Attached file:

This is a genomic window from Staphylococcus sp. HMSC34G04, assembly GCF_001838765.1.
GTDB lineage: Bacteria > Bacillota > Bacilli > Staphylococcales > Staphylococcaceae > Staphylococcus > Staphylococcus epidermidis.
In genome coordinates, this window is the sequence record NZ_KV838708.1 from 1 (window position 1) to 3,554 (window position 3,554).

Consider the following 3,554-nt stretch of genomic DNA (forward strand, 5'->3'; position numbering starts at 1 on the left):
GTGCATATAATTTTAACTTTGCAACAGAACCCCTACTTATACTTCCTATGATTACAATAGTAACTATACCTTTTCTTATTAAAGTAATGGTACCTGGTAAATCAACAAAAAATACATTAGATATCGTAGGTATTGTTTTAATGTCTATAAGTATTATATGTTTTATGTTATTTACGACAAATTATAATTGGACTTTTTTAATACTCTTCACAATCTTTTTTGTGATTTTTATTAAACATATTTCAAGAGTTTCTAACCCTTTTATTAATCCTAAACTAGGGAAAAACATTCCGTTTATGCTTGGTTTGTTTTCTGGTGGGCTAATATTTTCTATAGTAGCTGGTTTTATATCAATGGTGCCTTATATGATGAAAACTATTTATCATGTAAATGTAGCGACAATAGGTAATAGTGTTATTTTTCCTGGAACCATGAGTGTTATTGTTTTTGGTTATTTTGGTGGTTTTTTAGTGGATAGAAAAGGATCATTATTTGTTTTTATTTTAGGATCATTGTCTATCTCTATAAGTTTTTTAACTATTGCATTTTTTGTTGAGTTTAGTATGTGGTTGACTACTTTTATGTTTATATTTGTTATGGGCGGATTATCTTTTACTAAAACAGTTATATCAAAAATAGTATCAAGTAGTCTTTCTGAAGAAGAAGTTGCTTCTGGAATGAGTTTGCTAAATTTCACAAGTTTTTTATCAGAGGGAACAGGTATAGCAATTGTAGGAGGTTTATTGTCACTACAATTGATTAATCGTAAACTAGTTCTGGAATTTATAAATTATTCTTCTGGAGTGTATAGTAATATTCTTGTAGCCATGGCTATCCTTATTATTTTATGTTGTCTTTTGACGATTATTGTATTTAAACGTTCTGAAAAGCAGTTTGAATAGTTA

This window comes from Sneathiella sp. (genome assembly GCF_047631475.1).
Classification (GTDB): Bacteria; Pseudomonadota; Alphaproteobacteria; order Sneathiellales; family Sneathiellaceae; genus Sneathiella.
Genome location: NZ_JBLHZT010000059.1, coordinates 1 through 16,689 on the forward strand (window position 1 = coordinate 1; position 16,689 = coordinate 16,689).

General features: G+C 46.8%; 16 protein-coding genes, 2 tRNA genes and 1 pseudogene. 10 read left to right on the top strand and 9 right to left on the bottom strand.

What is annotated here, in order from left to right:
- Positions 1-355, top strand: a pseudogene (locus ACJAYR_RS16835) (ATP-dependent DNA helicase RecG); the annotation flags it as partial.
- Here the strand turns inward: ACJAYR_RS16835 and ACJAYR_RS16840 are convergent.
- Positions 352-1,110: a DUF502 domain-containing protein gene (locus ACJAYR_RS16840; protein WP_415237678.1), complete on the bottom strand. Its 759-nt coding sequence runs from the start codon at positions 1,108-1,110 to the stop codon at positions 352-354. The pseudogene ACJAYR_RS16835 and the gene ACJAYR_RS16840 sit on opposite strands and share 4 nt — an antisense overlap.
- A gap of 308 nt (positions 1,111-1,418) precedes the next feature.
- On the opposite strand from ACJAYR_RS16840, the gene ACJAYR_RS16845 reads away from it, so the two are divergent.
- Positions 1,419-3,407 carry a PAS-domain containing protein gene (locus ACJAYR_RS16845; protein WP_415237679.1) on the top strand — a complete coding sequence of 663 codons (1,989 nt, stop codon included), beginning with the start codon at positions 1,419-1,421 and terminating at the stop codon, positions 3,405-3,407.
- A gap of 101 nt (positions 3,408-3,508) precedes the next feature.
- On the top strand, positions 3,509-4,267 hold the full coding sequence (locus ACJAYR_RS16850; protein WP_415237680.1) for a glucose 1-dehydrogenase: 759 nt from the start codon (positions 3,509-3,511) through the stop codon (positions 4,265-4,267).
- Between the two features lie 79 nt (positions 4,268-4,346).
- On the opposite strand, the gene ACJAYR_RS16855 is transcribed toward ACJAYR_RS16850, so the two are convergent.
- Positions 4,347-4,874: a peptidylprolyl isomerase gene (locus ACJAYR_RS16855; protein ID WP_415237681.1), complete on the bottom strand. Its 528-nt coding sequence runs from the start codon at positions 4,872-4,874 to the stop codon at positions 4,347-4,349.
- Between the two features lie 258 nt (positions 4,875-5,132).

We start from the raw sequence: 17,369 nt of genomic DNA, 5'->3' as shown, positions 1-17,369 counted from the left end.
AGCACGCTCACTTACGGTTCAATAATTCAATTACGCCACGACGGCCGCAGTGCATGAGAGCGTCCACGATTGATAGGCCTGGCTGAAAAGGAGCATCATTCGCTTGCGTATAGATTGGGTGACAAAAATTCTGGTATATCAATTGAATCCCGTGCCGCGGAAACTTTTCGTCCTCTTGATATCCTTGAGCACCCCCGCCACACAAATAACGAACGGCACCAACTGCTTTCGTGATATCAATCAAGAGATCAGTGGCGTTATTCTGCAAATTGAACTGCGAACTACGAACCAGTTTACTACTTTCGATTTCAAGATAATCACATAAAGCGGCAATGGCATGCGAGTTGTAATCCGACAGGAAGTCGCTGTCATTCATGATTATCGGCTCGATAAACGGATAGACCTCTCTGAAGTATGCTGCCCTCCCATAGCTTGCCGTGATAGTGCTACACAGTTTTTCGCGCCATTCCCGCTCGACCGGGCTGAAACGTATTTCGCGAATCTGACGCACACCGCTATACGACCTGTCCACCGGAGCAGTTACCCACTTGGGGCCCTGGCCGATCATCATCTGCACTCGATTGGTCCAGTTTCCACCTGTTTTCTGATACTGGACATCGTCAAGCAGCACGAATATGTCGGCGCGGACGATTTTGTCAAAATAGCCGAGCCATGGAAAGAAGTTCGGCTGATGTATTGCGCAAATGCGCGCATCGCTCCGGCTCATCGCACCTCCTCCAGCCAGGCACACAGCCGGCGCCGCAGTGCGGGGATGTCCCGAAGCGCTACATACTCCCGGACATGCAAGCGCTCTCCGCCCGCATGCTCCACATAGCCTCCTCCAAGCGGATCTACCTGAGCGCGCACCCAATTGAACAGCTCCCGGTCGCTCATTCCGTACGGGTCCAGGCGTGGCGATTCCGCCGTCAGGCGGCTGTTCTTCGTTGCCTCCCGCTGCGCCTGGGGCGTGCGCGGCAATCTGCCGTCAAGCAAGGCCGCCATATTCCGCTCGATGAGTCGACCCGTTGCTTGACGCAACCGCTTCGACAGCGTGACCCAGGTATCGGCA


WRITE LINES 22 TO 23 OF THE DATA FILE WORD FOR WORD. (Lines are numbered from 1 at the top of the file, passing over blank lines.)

- Between the two features lie 258 nt (positions 4,875-5,132).

We start from the raw sequence: 17,369 nt of genomic DNA, 5'->3' as shown, positions 1-17,369 counted from the left end.